The amazement and excitement I felt when I first found G+ is vanishing, replaced by a stream of infomercials. Factionalism and tribalism and snobbery seems to me to prevail. Hey, effendi, your mileage may vary as always.

Maybe I am depressed but I don't think that's exactly it.  That would imply an unhealthy spin on it.  Dis-illusioned? Dysglamored?

The King is The Land.  The Land is The King.

Thursday, February 20, 2020

Procedural Mini-dungeon Example, plus d80 Lair of the Robolich special rooms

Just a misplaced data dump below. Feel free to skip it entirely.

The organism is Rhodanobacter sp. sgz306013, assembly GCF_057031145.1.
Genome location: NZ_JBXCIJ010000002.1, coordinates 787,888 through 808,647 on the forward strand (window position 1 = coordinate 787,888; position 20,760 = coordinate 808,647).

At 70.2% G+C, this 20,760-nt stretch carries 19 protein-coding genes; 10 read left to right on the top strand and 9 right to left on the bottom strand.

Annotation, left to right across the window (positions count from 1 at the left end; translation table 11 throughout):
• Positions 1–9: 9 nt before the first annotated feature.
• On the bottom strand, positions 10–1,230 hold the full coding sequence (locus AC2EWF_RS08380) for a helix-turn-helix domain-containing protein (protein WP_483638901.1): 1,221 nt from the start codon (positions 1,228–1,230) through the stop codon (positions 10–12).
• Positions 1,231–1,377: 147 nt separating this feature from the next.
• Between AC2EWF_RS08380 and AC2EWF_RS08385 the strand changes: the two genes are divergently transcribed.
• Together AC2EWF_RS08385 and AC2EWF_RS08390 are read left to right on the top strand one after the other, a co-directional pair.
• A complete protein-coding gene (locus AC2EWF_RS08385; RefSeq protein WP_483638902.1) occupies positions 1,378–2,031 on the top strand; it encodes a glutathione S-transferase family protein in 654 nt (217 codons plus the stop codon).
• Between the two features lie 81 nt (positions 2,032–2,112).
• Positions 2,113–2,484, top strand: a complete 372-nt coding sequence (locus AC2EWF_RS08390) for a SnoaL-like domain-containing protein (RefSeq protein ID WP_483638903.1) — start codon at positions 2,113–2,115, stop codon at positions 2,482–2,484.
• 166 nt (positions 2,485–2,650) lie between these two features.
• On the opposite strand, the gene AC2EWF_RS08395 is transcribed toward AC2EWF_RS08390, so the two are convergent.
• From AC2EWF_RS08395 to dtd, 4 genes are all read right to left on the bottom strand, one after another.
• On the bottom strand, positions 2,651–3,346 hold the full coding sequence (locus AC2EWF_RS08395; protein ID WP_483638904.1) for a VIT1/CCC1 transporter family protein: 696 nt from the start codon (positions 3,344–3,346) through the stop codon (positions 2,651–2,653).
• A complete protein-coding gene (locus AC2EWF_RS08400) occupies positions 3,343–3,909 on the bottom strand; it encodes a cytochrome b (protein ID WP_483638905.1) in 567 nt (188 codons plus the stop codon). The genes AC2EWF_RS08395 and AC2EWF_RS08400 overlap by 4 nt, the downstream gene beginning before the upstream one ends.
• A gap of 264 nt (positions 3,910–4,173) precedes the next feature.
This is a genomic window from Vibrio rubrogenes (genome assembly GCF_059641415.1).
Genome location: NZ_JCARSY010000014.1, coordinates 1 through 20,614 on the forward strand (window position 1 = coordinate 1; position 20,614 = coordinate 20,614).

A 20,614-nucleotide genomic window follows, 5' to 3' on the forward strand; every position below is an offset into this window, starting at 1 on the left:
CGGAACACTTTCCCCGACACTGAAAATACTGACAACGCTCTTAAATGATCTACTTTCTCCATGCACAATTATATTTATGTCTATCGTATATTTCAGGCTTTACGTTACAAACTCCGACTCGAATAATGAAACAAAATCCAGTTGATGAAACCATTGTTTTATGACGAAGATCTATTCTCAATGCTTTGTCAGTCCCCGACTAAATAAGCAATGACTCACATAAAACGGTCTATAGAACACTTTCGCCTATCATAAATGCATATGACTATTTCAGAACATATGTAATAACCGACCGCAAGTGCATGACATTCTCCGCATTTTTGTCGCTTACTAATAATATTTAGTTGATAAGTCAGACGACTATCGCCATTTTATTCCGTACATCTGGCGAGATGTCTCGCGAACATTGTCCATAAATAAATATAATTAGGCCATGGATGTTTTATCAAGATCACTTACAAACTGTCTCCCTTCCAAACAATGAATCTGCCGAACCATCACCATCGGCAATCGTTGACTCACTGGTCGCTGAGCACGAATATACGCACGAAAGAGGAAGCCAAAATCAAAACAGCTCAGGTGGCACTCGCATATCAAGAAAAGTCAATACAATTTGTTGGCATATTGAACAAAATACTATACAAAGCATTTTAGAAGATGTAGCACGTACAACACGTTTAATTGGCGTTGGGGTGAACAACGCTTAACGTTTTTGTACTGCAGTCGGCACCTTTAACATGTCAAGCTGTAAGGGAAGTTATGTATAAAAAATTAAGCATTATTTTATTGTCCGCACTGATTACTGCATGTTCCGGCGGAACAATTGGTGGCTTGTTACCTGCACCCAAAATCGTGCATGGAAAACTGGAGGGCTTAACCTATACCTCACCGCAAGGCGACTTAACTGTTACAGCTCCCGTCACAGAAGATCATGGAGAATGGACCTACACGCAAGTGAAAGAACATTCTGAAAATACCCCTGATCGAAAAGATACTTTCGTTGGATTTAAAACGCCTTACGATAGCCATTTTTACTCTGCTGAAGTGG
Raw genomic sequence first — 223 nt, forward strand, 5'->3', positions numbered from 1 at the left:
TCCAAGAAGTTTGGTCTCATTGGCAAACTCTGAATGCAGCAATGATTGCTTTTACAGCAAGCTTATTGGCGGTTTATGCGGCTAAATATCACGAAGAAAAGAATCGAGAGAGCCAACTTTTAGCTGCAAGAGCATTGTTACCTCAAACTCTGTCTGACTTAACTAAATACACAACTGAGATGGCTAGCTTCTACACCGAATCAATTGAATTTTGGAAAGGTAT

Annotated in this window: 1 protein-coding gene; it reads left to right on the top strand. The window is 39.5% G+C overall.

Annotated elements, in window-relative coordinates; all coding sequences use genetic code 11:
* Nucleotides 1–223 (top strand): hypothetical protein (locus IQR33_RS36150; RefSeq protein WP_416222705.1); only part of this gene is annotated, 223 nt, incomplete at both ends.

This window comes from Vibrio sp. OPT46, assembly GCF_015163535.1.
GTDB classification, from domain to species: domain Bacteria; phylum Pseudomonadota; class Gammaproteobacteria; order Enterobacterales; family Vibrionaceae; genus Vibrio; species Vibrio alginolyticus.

Hey-o, fam. Now is the time for all good men and women and nonbinary peoples n robots n such to decry racism, sexism, bigotry of all sorts. If you say to this VIRTUE SIGNALLING, then piss off and fail all your saves for today. I tend to play the Chaotic- and Lawful-Good  types, when I play on the player side. The Robolich wishes for you to know that mere faulty flesh parts are of no consequence and merely the avatars for the deep programming that persists, and furthermore 45 years of media consumption has taught me that slow, dense, monotypical bullying empires are not to be trusted or permitted and Rebellion requires us to undertake iconoclasm